After reading Dave Bidini‘s summary article about Wordfest 2010 in the the NP, I wondered how a wrap-up from the point-of-view of an attendee – a wannabe writer – would look. It’s not as exciting or funny as Bidini’s account…no one could be that witty. Except Will Ferguson, of course.
Heidi and I go on Thursday night-Great authors with the fabulous addition of the WF house band. Jack Hodgins – true to form, he circles us, herding us along the path he chooses, cello playing softly in the background. And who is this Drew Hayden-Taylor? Hilarious reading of Sweetgrass and Motorcycles. (Review to come on FFF) Dave Bidini reads from the book that I know will be my father’s perfect Christmas present. Will Ferguson kills, as always. We’re nothing if not loyal to our Western writers! Alberto Ruy-Sanchez, a Mexican author obsessed with desire, tells a fabulous tale about goats and trees – no, goats IN trees! His reading of sexual Haiku with the help of Moe, the WF guitarist is a highlight of the night.
Then come the poets. Susana Cook (who I believe is the Argentinian poet referenced in the NP piece) blows the crowd away with her bombastic delivery of a rant against hypocritical haters of homosexuals – and cookers of upside-down lamb. (I saw her in Banff, and tiny as she is, she is absolutely, gorgeously, formidable.) C.R. Avery sucks us in with a sweet little ditty about a hockey arena and being famous, then brings the house down with his rollicking song about oral sex – shamelessly accompanied by…his harmonica. (Heidi and I agree-we will never hear a harmonica the same way again.) Marc Berube, great singer – leaves the audience sidestepping puddles of evoked emotion all over the floor. Shane Koyczan, the Olympic poet, recites a lovely poem about his first girlfriend’s father palming him a condom before he takes her out. Then he joins with his two old travelling buddies Avery and Berube for a song that has the whole crowd singing along-I’m gonna be something-But I don’t know what.
The next day, more great writers, but who is that, here to hear Steven Heighton read? Peter E., from our summer writing class. Good to see him. And Saturday, another member of the writing group-Devilio- shows up. As we wait for the doors to open, a man named Rick waits with us. He wears a bright orange porkpie hat. Devilio wants it. He starts bargaining – his ticket, my scarf…nope Rick is having none of it. This hat is lucky, so lucky he bought three. But they are still friends, and soon they are crooning Old Man River in double-deep baritone. The whole damn song.
Melanie joins me Saturday night in Banff for the Paul Quarrington tribute. We find ourselves seated next to Alberto Ruy-Sanchez. We try to keep him talking in that sexy Spanish accent. He tells us a story of his research for his books on desire.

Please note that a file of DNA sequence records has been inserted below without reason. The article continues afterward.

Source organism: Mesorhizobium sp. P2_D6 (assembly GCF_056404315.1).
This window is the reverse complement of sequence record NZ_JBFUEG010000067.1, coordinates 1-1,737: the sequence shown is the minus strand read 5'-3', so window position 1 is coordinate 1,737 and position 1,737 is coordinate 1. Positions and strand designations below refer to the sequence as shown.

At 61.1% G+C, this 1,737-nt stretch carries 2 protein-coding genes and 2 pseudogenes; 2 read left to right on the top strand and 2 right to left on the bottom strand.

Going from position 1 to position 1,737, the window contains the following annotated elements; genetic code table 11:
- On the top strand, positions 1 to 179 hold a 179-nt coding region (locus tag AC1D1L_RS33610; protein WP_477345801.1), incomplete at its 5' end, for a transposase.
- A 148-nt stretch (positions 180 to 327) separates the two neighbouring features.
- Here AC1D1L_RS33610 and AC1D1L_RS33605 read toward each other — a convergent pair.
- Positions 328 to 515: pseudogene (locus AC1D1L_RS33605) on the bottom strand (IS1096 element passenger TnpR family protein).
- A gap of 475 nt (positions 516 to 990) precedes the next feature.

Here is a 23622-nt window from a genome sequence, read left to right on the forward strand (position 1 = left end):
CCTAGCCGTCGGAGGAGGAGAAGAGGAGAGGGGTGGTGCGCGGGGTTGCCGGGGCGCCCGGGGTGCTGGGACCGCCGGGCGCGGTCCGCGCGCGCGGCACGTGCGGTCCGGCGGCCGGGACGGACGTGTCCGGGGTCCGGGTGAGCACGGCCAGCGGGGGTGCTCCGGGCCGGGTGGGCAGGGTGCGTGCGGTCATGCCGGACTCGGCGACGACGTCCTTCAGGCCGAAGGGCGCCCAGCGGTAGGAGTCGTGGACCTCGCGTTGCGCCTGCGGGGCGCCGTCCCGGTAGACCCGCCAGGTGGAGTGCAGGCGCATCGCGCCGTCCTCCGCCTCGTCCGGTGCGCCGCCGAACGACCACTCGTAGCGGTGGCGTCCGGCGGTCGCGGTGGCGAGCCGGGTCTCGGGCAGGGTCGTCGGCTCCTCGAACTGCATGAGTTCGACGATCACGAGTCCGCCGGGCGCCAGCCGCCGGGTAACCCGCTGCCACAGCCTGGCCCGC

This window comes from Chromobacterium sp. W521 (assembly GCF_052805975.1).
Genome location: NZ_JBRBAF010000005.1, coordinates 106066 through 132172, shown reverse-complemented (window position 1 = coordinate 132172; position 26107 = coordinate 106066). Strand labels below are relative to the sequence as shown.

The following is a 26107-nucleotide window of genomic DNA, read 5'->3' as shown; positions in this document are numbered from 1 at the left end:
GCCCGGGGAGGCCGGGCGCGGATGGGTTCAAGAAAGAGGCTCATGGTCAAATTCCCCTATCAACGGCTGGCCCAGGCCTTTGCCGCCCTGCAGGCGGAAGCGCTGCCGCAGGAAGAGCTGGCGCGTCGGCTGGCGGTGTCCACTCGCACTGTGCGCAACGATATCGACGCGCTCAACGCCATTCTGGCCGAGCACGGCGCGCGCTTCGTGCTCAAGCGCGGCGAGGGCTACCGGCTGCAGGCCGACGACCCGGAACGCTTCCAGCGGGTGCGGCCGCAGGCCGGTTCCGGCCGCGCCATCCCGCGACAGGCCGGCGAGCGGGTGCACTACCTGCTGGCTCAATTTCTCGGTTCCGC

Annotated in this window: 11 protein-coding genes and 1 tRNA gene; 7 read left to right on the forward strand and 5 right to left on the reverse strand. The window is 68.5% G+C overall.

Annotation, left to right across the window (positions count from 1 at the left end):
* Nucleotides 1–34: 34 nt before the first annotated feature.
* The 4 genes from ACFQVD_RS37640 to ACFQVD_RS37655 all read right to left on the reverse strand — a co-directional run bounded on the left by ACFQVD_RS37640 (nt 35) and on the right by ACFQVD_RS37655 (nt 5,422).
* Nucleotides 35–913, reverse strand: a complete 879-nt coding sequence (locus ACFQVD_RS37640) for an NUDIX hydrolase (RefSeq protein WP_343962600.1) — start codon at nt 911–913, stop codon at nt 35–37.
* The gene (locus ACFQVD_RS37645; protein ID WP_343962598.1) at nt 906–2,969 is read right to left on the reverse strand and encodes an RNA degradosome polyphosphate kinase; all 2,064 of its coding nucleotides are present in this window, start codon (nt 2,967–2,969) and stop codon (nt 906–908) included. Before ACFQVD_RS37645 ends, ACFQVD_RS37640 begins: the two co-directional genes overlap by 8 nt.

“I invited my friends over and asked them ‘Who was your best lover and who was your worst?'” He laughs. “It was funny, one person’s best was another person’s worst.” We laugh. “For the same reason!” More laughter. Then he reaches over and touches both of our arms. “No! The worst part is, that lover was me!” Which is how I come to be wiping mirth from my eyes as the lights dim and the tribute begins.
Peter Oliva kicks off the evening by reading a piece he showed me soon after PQ’s death. It’s funny and wistful. And perfect. Peter is the ultimate performer. Like Hodgins, he’ll get you there, but the it’s the ride that takes your breath away. He’s done it every time I’ve seen him read.
Paul’s band The Porkbelly Futures are fabulous.
Later, Mel and I tag along with a few authors for a glass of wine at the bar and then crash the hospitality suite. We’re invited in by two of the writers, but we don’t stay long. (Look, it’s Drew Hayden Taylor on the couch! Must speak to him! But no….It feels odd and sycophantic to be there, and emotions are running high among the authors and publishers after the memorial.) I congratulate Peter on his fantastic reading and Mel and I hightail it out of there, back to Canmore where we drink better wine than the swill the authors are being served and scarf down some damn good Brie with crackers.
Finally, Sunday, Curtain Call. And this is where the universe comes in. Tomson Highway performs. He attended the residential school in The Pas that was only a mile or two from where my novel is set. He sits down at a grand piano and plays a composition that is all about the beauty of the lakes of Northern Manitoba. My novel is about the most beautiful of Northern Manitoba lakes. Drew Hayden-Taylor wrote of being a blue-eyed Indian. Well, my novel’s main character? Blue-eyed. Half Dene. Add in an offhand comment from Steve Heighton – or maybe not so offhand, knowing him- “I’ve never regretted cutting anything.” This after I told him I hacked the whole first half of my novel and started over. And, Peter O., ever the mentor, gives me a November 15 deadline. Firm.
The universe speaks. Time to get my ass in gear.
Book of the Week-Motorcyles and Sweetgrass – Drew Hayden Taylor
Song of the Week- The Sage, the Dancer and the Fool – Tomson Highway